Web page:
Updated: Jul 2
Coffee: it’s the morning ritual for many, and some would even argue it’s a way of life. Drinking coffee from around the world can give us unique experiences, flavors, and aromas. There are countless ways to prepare coffee to bring out these beautiful characteristics. From creamy, rich lattes to bold espressos, here are 6 different methods of preparing coffee from around the world and Peacemaker Coffee Company.
1. Turkish Coffee
Originating in the Middle East, Turkish coffee has since spread across Europe and parts of Asia, becoming one of the more popular coffee styles. Turkish coffee is unique because it’s made with incredibly fine grinds, which are boiled with extremely hot water rather than filtered or percolated like other styles. This results in a thick, creamy brew that is highly concentrated.
2. Vietnamese Coffee
Vietnamese coffee is traditionally made using a small metal drip filter that fits onto a cup. The filter is filled with a medium-fine grind, and condensed milk is added to the bottom of the cup. Once the hot water is poured over the grounds, the drink slowly drips through the filter into the cup, creating a smooth, rich drink that has become a staple of Vietnamese culture.
Espresso has become one of the most popular styles of coffee globally, thanks to its bold flavor and rich crema layer on top. This brewing style uses finely ground beans that are compressed and forced through a machine with high-pressure hot water. The result is a highly concentrated and flavorful shot of espresso that can be served plain or used as a base for more complex drinks like macchiatos or cappuccinos.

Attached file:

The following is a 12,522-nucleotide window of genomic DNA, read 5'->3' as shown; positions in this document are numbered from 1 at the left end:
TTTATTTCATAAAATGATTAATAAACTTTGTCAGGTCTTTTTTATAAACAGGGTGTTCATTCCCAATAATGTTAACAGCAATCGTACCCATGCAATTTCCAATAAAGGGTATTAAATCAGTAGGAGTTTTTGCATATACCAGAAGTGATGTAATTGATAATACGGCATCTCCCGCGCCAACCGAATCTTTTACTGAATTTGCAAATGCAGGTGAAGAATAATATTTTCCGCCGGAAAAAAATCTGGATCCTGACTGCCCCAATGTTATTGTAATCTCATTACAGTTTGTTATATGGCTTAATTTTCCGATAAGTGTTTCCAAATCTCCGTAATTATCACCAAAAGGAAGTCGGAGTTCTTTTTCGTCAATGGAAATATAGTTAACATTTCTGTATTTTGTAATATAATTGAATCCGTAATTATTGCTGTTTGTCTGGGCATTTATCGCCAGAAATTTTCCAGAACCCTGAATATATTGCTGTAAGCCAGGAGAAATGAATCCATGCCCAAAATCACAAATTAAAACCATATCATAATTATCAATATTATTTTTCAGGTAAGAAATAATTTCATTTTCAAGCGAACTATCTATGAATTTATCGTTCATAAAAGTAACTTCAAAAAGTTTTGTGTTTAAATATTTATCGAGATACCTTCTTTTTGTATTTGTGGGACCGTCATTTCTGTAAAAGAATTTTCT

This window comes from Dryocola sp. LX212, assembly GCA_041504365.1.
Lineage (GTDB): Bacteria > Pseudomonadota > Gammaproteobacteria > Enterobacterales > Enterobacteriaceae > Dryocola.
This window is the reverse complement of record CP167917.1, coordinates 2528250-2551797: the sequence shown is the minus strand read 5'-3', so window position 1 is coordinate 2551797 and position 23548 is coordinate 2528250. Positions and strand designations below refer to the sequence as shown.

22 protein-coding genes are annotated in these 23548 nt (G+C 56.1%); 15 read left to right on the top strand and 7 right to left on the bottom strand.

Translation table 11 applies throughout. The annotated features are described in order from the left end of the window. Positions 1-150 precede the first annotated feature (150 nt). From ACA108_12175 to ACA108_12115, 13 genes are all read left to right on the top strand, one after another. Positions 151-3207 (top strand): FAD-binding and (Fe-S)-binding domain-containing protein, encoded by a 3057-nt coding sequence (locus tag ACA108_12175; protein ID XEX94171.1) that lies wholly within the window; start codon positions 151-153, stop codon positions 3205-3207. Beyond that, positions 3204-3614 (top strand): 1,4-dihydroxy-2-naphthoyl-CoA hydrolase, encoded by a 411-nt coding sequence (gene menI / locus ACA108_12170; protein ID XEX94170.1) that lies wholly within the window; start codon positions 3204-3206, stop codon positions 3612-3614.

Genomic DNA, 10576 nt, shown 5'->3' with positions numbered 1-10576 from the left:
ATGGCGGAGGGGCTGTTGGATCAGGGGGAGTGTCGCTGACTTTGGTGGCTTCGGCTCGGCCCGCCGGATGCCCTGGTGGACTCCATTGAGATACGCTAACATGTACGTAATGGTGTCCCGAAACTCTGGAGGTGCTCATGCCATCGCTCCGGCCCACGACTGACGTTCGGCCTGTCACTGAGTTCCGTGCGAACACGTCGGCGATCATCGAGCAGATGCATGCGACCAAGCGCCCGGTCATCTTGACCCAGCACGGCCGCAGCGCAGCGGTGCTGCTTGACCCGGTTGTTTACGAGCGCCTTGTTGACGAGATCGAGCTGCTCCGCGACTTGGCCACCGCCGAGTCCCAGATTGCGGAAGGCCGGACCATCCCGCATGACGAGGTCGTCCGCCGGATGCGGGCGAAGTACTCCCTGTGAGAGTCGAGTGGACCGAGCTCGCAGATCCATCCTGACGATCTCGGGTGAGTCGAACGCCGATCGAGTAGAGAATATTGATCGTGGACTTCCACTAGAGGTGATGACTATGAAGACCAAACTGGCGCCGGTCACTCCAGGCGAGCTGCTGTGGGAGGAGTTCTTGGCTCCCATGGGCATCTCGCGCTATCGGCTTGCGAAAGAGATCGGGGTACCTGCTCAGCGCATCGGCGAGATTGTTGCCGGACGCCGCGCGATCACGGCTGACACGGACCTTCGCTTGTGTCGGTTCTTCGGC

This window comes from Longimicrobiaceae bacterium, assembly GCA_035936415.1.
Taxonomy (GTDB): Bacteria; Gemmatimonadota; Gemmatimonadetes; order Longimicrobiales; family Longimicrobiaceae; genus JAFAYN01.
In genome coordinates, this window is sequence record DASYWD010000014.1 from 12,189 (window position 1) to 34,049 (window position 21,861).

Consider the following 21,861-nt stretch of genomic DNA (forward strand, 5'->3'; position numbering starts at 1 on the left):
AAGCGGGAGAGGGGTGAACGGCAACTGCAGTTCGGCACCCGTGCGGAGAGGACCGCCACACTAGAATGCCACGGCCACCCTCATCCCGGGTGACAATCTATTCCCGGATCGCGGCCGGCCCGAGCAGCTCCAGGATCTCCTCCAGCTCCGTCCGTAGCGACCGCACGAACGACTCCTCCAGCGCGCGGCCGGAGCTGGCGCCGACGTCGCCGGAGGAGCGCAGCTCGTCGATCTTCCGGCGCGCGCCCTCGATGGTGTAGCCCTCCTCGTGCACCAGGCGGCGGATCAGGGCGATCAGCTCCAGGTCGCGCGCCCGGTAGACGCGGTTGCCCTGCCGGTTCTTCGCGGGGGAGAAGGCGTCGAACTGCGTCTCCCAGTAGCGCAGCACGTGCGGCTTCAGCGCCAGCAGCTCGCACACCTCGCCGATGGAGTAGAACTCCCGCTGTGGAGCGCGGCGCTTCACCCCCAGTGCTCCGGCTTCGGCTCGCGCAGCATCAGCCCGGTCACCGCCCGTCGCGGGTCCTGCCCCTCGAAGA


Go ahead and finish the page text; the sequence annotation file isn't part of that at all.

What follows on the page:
4. Cold Brew Coffee
Cold brew coffee has become increasingly popular due to its smoother flavor than traditional hot brewed coffee. To make this style of coffee, grounds are steeped in cold water for anywhere from 8-24 hours before being strained and served chilled over ice. This process allows less acidity to be extracted from the beans resulting in a sweeter and smoother drink.
5. Pour Over Coffee
Pour-over coffee is another way of making a single cup of highly concentrated coffee without using an espresso machine. This style involves grounds placed into a small cone-shaped filter over a carafe or mug. Hot water is poured slowly over the grounds, allowing them to extract evenly and filling up the cup below with smooth and flavorful coffee.
6. French Press
Coarsely ground beans are placed into an insulated carafe. Then hot water is poured over them before being stirred and left to steep for around 4 minutes before pressing down on the plunger located at the top, which traps the grounds at the bottom. This style creates a full-bodied cup of coffee thanks to the immersion method used during the brewing process.
Each style brings something unique to the table regarding flavor profiles and mouthfeel, Perfect for when you’re looking for something a bit out of the ordinary for your morning cup! Whether you’re an experienced barista or just starting your coffee journey, these 6 methods from around the world will impress your taste buds every time!